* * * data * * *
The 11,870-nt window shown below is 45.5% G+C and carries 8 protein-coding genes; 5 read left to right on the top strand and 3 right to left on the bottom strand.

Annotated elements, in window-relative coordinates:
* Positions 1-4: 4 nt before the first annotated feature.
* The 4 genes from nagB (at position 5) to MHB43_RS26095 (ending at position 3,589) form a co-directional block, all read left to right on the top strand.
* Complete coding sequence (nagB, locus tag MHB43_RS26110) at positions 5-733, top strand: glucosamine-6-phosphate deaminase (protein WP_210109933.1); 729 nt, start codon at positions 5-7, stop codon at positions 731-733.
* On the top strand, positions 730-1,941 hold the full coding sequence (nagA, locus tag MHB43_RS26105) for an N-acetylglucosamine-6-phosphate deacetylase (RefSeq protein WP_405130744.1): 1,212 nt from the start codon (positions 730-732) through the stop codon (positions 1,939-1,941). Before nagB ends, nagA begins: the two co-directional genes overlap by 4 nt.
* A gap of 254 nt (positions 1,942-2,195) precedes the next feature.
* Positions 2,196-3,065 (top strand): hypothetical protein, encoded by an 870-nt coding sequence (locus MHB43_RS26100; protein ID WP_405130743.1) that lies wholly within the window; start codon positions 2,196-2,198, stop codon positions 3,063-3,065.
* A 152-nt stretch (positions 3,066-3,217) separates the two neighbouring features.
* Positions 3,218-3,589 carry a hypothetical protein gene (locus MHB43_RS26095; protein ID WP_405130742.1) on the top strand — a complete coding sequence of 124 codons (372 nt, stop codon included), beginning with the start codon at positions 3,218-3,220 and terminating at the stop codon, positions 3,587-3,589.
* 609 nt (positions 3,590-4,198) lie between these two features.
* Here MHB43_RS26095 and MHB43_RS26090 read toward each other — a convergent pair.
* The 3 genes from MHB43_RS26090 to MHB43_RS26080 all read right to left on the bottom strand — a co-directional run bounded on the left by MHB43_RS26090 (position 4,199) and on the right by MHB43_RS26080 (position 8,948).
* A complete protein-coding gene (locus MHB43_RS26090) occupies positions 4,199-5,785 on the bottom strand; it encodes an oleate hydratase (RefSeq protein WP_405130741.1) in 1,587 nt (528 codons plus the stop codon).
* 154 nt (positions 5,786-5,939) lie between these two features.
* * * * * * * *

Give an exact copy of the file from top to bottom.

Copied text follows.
The 11,870-nt window shown below is 45.5% G+C and carries 8 protein-coding genes; 5 read left to right on the top strand and 3 right to left on the bottom strand.

Annotated elements, in window-relative coordinates:
* Positions 1-4: 4 nt before the first annotated feature.
* The 4 genes from nagB (at position 5) to MHB43_RS26095 (ending at position 3,589) form a co-directional block, all read left to right on the top strand.
* Complete coding sequence (nagB, locus tag MHB43_RS26110) at positions 5-733, top strand: glucosamine-6-phosphate deaminase (protein WP_210109933.1); 729 nt, start codon at positions 5-7, stop codon at positions 731-733.
* On the top strand, positions 730-1,941 hold the full coding sequence (nagA, locus tag MHB43_RS26105) for an N-acetylglucosamine-6-phosphate deacetylase (RefSeq protein WP_405130744.1): 1,212 nt from the start codon (positions 730-732) through the stop codon (positions 1,939-1,941). Before nagB ends, nagA begins: the two co-directional genes overlap by 4 nt.
* A gap of 254 nt (positions 1,942-2,195) precedes the next feature.
* Positions 2,196-3,065 (top strand): hypothetical protein, encoded by an 870-nt coding sequence (locus MHB43_RS26100; protein ID WP_405130743.1) that lies wholly within the window; start codon positions 2,196-2,198, stop codon positions 3,063-3,065.
* A 152-nt stretch (positions 3,066-3,217) separates the two neighbouring features.
* Positions 3,218-3,589 carry a hypothetical protein gene (locus MHB43_RS26095; protein ID WP_405130742.1) on the top strand — a complete coding sequence of 124 codons (372 nt, stop codon included), beginning with the start codon at positions 3,218-3,220 and terminating at the stop codon, positions 3,587-3,589.
* 609 nt (positions 3,590-4,198) lie between these two features.
* Here MHB43_RS26095 and MHB43_RS26090 read toward each other — a convergent pair.
* The 3 genes from MHB43_RS26090 to MHB43_RS26080 all read right to left on the bottom strand — a co-directional run bounded on the left by MHB43_RS26090 (position 4,199) and on the right by MHB43_RS26080 (position 8,948).
* A complete protein-coding gene (locus MHB43_RS26090) occupies positions 4,199-5,785 on the bottom strand; it encodes an oleate hydratase (RefSeq protein WP_405130741.1) in 1,587 nt (528 codons plus the stop codon).
* 154 nt (positions 5,786-5,939) lie between these two features.